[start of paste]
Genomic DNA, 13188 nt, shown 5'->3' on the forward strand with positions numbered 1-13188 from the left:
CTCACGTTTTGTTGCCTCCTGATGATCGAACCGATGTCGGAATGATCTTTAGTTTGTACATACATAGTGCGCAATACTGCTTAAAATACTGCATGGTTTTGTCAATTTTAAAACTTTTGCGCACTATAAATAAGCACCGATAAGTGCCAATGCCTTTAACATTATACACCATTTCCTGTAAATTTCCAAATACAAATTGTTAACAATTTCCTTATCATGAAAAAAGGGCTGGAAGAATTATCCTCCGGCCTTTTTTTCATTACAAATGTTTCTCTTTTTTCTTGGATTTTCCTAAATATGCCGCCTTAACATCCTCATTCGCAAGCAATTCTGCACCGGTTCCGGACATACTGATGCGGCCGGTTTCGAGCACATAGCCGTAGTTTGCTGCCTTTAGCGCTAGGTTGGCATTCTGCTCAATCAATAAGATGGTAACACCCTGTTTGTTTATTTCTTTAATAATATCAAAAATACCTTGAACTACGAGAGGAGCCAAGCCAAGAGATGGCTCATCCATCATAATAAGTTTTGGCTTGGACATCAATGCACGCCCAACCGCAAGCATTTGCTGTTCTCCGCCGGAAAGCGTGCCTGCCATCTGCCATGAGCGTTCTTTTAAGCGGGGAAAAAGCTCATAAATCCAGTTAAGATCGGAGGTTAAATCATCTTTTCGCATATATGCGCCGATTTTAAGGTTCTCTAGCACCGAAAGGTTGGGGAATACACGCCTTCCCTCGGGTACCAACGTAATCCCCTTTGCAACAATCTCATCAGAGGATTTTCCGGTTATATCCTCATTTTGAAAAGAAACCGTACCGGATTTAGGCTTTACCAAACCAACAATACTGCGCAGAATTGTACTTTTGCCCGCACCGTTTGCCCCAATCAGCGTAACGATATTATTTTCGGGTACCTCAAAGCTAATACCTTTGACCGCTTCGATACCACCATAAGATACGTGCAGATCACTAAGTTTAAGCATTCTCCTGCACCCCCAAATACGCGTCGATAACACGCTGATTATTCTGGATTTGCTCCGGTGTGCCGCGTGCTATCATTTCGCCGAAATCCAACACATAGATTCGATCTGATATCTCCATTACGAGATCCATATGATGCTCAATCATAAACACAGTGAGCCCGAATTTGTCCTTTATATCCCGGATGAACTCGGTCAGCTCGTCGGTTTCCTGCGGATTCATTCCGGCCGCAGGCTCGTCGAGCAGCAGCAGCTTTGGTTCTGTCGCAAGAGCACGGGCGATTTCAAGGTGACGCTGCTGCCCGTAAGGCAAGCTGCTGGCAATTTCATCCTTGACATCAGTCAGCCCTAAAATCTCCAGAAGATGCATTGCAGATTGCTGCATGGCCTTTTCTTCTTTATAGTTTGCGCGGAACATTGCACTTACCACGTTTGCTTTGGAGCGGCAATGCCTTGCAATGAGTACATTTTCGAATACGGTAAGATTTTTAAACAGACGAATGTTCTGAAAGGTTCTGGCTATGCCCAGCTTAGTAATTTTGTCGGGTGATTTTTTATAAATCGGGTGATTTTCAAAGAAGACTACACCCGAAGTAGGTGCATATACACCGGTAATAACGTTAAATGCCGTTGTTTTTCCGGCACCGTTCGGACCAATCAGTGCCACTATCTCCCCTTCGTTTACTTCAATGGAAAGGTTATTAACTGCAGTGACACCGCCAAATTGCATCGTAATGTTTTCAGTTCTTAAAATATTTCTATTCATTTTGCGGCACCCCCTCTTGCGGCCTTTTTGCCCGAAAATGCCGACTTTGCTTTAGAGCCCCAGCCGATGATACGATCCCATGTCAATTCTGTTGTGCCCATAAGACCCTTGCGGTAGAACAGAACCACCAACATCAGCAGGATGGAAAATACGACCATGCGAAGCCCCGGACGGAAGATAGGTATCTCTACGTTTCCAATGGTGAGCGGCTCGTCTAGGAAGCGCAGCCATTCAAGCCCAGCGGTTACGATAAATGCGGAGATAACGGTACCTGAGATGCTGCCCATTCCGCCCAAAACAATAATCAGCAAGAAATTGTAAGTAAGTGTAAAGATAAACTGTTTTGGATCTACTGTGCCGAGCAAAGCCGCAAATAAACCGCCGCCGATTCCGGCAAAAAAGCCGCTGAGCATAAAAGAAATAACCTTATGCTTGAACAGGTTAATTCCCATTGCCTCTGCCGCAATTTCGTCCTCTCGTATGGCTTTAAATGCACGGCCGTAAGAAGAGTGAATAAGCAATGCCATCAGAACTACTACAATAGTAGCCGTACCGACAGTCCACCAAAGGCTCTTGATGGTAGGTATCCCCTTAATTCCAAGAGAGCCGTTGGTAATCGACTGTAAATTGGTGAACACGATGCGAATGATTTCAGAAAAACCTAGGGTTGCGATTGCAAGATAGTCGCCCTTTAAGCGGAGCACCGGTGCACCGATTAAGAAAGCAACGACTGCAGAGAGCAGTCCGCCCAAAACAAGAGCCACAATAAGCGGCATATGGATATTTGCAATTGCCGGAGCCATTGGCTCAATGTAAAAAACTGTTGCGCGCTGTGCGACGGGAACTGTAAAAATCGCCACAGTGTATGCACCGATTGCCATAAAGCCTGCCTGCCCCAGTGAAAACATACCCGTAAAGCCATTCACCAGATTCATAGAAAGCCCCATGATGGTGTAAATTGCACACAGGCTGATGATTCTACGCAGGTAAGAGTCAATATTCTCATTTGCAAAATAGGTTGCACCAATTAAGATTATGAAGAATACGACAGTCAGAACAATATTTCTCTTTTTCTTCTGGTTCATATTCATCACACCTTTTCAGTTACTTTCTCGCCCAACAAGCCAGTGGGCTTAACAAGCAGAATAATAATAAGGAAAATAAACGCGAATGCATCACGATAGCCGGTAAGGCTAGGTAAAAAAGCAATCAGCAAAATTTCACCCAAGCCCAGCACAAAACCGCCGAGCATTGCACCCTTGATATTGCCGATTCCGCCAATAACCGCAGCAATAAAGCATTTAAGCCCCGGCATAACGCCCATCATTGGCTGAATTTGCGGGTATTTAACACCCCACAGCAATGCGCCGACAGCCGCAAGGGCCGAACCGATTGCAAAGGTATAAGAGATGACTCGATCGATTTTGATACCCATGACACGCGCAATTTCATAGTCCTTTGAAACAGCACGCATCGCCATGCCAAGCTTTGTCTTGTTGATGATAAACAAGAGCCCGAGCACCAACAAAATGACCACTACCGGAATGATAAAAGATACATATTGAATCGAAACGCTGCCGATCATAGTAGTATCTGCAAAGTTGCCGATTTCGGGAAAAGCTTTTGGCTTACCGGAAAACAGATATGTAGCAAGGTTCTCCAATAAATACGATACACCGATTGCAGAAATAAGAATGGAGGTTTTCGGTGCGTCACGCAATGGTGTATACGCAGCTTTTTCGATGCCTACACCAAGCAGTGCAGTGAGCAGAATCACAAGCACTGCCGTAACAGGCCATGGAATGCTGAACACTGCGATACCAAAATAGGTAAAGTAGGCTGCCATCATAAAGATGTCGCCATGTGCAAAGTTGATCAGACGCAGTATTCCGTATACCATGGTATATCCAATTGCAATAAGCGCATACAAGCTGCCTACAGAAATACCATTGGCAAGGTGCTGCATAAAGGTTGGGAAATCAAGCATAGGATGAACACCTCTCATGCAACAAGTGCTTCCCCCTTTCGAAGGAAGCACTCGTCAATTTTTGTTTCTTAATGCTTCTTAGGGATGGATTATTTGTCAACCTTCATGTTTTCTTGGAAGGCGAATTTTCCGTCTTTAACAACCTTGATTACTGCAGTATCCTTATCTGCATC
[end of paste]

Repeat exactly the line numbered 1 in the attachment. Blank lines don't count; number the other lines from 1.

Genomic DNA, 13188 nt, shown 5'->3' on the forward strand with positions numbered 1-13188 from the left: